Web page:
This week I began testing our game with people from outside of our university. Now that we have a mobile build it is important to get as much feedback as possible in order to make the game fun and accessible to our target audience.
I was able to test the game on two age groups. The first were six 7-10 year olds, all male. who fit within our target audience. They took turns playing the game, all during one 20-30 minute playsession. The game ran smoothly on my S7, with no performance issues even after 20 minutes of continuous play.
Feedback wise, these younger players really enjoyed the exploration mode of the game, while finding the base-building side less appealing. Having to return home to drop off chests and train more Nubs quickly became a chore to them, and they told me they would prefer to be able to just explore. They also reacted positively to the design of the Nubs, and the overall aesthetic of the game, though they did comment on the lack of audio in the current build.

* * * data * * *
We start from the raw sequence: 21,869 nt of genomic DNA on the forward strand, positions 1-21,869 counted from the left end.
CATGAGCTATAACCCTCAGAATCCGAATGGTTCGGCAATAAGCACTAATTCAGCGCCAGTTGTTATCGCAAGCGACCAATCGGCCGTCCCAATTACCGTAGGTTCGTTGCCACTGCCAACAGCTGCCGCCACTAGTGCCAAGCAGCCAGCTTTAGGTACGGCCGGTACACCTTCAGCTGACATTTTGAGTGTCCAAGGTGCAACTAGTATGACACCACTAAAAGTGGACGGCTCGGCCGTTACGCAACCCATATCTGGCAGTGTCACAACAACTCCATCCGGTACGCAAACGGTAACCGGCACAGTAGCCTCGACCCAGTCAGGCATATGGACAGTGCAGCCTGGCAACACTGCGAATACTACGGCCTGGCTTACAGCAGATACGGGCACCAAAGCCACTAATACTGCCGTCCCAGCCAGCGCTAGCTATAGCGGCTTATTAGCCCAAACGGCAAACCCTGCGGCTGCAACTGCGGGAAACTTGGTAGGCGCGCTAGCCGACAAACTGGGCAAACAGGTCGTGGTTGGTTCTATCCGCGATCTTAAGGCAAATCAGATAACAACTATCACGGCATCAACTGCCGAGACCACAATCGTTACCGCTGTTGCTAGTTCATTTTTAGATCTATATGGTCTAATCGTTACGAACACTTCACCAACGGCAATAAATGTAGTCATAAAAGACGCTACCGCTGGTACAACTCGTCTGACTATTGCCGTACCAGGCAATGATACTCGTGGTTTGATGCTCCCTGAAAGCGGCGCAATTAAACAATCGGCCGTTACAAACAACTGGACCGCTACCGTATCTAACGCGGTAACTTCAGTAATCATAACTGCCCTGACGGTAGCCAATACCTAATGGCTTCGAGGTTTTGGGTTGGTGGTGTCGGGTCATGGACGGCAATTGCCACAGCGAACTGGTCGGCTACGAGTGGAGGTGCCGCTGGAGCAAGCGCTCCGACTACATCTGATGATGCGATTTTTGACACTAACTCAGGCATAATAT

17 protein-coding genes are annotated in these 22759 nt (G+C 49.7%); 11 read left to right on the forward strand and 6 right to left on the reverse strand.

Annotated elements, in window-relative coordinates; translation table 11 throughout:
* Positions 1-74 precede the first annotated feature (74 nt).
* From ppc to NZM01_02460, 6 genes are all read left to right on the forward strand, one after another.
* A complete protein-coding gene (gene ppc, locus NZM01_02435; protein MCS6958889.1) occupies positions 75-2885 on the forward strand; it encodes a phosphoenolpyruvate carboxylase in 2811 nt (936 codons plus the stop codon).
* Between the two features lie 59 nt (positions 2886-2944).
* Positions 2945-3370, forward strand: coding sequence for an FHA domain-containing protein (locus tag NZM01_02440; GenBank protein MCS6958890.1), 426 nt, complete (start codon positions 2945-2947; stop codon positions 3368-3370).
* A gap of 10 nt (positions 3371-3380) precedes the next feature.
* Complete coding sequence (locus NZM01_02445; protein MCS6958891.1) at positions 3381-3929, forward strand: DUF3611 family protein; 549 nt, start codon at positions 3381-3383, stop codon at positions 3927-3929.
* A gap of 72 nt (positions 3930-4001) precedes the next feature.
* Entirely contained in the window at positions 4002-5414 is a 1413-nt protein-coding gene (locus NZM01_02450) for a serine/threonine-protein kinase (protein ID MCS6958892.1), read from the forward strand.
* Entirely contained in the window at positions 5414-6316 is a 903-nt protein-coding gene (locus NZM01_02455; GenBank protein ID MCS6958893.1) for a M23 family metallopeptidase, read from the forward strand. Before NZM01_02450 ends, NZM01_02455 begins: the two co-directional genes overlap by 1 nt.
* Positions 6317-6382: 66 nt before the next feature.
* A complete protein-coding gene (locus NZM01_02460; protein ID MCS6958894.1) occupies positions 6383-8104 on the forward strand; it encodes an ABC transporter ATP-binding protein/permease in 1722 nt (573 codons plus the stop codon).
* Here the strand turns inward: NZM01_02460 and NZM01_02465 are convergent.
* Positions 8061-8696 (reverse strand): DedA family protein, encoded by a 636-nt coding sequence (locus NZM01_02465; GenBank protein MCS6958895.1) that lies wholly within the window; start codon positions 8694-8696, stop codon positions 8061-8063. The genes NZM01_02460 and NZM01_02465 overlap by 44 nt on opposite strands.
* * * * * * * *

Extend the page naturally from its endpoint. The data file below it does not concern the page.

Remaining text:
With only a brief explanation of how the game worked, they were able to pick it up fairly easily, and get a hold of the functionality quite quickly. The only issue they encountered was one that I have had myself; they didn't build a loot vault at the start and instead spent all the gold training Nubs. So, when they needed to open the loot chests they had received they were unable to, and building up enough gold to buy a vault purely from exploration takes a bit of time.
Based on the feedback from the first group of testers, I feel that we need to find a way to make the base-building side of the game more appealing to the younger audience, and feel less like a chore. We also need to increase the rate at which gold is obtained outside of loot chests, and ensure that the tutorial communicates the importance of building a loot vault.
The second group of testers were older, and just outside of our target audience, falling in the 25-27 age range. These testers, conversely, found the base-building aspect of the game far more enjoyable, and only went exploring as a necessity when they ran out of money for building things.
While the did appreciate the cuteness of the Nubs, they quickly lost interest in the points of interest, and would rush through as many as they could until they had enough money to build something new.
Based on this, and tying in the earlier feedback, I think we need to find some way to blend our two game modes a little better so that players can enjoy both, or failing that, tailor our marketing to emphasise that we essentially have two games in one.